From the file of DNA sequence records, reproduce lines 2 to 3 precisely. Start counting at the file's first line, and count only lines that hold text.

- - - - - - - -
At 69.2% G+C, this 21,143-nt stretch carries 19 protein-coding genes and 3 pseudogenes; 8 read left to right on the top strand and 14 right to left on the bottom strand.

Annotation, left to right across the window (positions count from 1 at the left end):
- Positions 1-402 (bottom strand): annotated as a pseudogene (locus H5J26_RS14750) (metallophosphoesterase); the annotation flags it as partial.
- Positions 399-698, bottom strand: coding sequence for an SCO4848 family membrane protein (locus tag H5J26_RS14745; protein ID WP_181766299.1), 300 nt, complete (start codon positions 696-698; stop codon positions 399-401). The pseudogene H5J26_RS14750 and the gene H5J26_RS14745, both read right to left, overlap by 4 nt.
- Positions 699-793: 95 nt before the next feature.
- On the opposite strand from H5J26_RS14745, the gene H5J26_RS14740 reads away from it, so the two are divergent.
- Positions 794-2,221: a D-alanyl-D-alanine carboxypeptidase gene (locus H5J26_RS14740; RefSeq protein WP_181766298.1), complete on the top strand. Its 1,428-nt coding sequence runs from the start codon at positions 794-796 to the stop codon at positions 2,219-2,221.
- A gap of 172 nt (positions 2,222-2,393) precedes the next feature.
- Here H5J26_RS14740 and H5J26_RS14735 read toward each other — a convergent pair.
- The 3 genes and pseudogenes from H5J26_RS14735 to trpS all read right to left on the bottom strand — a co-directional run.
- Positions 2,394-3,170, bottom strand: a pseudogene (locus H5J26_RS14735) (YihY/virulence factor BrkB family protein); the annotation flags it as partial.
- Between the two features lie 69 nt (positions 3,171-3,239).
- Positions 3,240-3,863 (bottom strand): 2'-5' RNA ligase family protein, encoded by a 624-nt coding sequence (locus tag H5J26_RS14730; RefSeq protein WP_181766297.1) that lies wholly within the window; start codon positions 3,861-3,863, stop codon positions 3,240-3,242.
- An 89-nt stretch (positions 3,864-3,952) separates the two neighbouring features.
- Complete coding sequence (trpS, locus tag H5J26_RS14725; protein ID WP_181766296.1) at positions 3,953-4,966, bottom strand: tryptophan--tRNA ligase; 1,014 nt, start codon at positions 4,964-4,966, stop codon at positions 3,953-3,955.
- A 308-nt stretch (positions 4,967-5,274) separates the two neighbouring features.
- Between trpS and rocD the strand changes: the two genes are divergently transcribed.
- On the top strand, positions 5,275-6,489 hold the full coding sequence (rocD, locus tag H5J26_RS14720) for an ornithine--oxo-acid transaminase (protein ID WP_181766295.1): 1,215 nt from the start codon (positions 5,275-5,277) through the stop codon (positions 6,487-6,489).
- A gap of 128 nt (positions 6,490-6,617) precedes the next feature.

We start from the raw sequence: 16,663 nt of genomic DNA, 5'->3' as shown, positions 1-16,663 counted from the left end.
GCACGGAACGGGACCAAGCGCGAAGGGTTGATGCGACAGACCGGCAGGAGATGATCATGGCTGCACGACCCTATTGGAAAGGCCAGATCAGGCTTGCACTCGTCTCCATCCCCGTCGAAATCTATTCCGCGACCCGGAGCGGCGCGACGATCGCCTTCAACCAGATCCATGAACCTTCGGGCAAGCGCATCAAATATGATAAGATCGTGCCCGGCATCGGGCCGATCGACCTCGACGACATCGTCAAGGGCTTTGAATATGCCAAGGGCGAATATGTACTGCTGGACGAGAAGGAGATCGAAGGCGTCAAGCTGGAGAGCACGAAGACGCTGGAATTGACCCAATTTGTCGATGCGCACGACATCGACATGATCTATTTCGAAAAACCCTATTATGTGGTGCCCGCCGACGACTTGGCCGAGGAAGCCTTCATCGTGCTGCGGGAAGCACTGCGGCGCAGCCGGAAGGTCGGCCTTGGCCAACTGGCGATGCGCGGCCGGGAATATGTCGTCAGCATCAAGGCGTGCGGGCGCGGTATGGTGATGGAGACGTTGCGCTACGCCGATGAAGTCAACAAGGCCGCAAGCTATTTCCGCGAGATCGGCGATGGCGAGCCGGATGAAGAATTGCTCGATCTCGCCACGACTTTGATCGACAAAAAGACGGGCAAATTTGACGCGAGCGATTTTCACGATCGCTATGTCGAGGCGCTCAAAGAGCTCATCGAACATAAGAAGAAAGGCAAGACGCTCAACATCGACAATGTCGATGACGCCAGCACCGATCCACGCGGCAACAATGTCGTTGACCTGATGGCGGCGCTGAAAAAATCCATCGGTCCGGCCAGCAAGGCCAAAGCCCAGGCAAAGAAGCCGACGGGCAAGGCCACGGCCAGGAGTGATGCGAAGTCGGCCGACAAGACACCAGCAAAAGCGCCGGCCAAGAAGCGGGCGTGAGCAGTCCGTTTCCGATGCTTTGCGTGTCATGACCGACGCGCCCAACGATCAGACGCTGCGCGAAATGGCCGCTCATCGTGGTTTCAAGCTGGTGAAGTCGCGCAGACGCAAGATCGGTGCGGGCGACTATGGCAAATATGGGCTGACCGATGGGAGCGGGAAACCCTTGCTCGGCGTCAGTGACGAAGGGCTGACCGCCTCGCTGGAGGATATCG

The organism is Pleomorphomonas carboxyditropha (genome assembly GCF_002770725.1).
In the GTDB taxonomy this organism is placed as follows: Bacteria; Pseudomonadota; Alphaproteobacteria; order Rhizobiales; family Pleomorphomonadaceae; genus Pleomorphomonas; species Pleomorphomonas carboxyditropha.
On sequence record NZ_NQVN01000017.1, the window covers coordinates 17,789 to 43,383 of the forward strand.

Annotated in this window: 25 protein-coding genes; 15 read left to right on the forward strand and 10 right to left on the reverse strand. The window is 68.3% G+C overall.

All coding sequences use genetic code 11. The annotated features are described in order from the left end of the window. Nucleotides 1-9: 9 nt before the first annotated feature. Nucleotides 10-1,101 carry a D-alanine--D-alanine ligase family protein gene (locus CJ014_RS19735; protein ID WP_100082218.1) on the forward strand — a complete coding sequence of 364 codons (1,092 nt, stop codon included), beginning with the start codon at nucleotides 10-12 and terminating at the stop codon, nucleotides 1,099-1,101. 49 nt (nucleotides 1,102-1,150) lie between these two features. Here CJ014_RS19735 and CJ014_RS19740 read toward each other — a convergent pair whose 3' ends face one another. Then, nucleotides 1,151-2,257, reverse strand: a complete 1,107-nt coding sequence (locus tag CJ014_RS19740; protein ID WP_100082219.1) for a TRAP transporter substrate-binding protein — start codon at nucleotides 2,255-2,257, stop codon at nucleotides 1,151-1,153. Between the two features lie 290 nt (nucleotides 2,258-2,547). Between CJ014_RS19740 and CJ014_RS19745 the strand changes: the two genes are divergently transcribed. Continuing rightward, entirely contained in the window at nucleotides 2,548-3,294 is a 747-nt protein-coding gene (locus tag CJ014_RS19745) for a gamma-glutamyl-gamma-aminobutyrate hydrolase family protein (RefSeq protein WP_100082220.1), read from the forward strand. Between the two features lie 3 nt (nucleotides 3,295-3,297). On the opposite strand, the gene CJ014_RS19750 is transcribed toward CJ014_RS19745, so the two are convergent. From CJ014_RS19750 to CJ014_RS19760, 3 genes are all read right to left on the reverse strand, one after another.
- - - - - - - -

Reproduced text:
Annotation, left to right across the window (positions count from 1 at the left end):
- Positions 1-402 (bottom strand): annotated as a pseudogene (locus H5J26_RS14750) (metallophosphoesterase); the annotation flags it as partial.